Compounding commission members’ frustration was their perception that the trustees made the “knee-jerk” decision to hire the Greene County Commission without first consulting them. The commission members said that they expected the trustees to develop a pool of potential consultants and discuss them with commission. But the trustees have done a poor job of communicating with the commission all year, Dircks said.

Commission members also said that the position of Chris Mucher, the president of the Miami Township Board of Trustees, on the Greene County Regional Planning executive committee could give him a conflict of interest with using Greene County as a consultant.

Mucher said that the regional plan board is made up of representatives from all Greene County townships and municipalities. If his position on the board posed a conflict of interest, then none of the other area boards could use regional planning as a resource either, he said.

After the meeting, Crockett said that communication between the trustees and the Zoning Commission has been difficult because both boards have been busy this year with projects such as wellhead zoning and other zoning code revisions. In addition, both boards are made up of unpaid volunteers or part-time officials who have regular full-time jobs that keep them stretched thin, he said.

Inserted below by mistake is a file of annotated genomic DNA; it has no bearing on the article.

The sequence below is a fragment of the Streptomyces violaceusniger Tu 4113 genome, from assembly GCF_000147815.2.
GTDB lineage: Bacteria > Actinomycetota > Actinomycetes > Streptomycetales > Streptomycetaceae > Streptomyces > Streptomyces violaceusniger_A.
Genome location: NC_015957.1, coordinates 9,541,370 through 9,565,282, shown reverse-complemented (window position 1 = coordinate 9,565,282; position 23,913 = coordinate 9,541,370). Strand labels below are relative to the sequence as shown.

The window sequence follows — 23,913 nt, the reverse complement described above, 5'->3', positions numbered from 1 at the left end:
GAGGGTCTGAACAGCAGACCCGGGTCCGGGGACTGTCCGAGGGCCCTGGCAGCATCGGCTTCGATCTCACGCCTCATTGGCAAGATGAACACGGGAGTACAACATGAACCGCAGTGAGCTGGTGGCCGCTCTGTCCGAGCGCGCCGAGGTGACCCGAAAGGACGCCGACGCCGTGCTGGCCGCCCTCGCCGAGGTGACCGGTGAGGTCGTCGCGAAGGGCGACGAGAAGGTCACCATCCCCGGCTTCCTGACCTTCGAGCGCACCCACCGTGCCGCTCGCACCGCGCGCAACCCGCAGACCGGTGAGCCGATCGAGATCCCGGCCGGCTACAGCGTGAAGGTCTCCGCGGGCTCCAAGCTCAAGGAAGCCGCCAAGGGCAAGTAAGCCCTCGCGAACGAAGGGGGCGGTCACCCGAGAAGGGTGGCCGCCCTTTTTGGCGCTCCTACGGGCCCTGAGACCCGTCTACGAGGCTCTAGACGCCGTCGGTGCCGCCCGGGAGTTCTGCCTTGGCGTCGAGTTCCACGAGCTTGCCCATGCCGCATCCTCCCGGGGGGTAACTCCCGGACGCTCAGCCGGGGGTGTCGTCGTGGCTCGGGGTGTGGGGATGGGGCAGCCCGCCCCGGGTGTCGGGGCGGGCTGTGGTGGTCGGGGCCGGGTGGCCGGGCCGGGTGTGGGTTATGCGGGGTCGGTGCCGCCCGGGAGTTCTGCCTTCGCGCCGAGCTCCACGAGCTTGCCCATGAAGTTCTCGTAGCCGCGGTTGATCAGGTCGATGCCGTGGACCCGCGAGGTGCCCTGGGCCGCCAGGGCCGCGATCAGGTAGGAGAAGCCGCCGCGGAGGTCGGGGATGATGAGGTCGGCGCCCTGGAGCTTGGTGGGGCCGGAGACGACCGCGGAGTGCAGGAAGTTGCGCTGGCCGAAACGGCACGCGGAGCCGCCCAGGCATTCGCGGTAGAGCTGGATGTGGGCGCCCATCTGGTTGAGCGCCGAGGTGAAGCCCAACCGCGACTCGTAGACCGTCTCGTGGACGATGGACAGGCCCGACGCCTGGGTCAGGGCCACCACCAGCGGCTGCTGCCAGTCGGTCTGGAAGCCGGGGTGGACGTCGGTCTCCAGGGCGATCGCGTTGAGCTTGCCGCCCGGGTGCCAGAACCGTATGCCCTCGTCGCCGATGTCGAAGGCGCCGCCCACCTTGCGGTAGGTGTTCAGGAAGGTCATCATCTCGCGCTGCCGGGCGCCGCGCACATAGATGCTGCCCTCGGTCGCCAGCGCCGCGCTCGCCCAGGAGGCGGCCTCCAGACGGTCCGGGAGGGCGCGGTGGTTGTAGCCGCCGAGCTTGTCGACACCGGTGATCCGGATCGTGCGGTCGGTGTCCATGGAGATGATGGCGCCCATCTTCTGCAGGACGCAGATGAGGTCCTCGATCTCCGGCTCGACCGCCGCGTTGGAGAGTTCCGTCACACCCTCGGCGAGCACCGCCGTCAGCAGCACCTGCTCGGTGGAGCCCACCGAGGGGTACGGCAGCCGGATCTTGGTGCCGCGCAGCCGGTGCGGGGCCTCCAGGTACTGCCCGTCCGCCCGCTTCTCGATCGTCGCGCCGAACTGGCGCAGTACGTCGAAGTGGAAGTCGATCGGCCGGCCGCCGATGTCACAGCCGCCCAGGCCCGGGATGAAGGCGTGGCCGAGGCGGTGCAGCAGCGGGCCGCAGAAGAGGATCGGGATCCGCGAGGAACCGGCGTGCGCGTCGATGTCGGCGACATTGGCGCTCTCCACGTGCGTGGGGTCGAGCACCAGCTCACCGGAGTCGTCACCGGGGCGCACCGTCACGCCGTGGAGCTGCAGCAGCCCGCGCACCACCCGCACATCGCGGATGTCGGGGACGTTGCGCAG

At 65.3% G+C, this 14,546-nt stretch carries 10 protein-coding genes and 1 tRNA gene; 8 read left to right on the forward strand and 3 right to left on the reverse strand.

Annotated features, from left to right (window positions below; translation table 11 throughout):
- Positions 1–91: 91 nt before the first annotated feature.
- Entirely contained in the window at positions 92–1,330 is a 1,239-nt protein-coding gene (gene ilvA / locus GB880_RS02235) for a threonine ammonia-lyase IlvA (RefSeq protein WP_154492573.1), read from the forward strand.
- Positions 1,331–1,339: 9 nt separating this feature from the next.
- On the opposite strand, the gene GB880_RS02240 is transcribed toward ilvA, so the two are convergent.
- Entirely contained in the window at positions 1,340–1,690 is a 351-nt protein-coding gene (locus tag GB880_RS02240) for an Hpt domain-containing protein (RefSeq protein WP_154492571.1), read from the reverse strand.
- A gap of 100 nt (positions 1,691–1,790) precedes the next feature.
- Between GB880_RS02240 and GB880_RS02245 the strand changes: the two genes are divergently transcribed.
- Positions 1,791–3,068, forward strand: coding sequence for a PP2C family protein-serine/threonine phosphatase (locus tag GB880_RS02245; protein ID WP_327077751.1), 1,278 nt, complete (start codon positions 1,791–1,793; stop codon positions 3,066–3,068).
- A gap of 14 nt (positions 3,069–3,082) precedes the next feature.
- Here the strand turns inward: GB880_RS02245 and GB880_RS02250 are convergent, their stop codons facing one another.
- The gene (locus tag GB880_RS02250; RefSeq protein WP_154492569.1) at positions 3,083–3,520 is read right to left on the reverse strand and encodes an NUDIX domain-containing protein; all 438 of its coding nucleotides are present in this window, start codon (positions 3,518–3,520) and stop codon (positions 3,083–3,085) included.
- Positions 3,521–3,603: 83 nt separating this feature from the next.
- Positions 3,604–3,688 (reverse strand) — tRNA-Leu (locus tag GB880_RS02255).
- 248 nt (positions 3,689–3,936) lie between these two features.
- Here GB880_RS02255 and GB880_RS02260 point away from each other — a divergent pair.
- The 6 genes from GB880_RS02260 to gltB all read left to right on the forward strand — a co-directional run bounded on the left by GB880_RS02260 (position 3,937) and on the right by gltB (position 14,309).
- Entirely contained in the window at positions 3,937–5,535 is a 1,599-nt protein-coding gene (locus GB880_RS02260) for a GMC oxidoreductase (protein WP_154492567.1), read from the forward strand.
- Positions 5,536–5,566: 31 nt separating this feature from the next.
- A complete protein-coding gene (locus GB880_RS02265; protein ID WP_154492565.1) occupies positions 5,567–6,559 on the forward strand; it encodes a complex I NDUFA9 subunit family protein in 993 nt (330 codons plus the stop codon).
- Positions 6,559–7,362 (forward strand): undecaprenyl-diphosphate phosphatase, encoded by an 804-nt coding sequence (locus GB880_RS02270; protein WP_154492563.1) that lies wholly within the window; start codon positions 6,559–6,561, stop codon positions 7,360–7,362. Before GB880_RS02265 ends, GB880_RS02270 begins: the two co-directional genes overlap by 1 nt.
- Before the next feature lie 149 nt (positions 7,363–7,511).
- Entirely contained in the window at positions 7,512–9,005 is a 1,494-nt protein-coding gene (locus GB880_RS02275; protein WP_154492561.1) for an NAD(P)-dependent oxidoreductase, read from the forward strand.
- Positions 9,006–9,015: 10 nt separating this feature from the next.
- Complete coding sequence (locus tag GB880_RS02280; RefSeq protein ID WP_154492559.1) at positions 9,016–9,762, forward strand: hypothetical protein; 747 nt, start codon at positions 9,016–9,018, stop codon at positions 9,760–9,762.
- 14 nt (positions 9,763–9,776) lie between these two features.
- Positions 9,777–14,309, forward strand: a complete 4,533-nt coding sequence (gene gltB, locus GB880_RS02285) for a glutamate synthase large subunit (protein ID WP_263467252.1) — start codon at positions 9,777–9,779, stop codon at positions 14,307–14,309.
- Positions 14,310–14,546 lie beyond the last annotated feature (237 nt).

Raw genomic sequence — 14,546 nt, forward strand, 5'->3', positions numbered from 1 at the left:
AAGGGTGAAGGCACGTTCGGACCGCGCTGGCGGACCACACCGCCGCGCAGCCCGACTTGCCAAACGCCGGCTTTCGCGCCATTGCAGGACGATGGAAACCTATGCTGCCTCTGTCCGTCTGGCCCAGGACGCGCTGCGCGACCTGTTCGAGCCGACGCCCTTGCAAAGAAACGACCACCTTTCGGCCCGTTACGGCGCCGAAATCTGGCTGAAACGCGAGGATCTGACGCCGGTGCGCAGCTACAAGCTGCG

The trustees are not opposed to incorporating specific and creative land use options into the Comprehensive Plan, Crockett said. But most important, the two boards should improve communication, he said.

“I think the communication glitches can be ironed out,” Crockett said.

The trustees plan to meet with the Zoning Commission in January to continue discussing the Comprehensive Plan.

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In other Township business:

• The trustees agreed to give each of the five Township Zoning Commission members $100 gift certificates to show appreciation for the work the commission does.

• The Miami Township Fire-Rescue has fined Antioch College over $5,000 during the fall quarter for false alarms, Fire Chief Colin Altman reported. The college recently began fining its students for setting off the alarms, Altman said, and the department has already begun to see a decrease in the frequency of alarms. Antioch has reported that most of the alarms were caused by students smoking and burning incense in the dorms.

• The fire department appointed seven new volunteer firefighters this month: David Epley, Lee Gillespie, Eric Henry, Eric McCune, Chris McKinless, Toivo Rebone and Mike Stohner.

• Fire-Rescue is applying for grants from the Ohio Fire Marshall for $4,000 and the Ohio Department of Public Safety for $7,000 to reimburse the department for fire training and EMT courses. The fire department will offer a basic EMT training course from Jan. 14 to April 15.

• The fire department found asbestos in a home on Whitehall Farm that it planned to burn in a training exercise. The department plans to remove the floor tiles containing the toxic substance and burn the structure early next week.

• The fire department responded to 19 EMS calls and 30 fire calls between Dec. 1 and Dec. 15.

• The trustees paid bills in the amount of $37,881 from Dec. 1 to Dec. 15.

—Lauren Heaton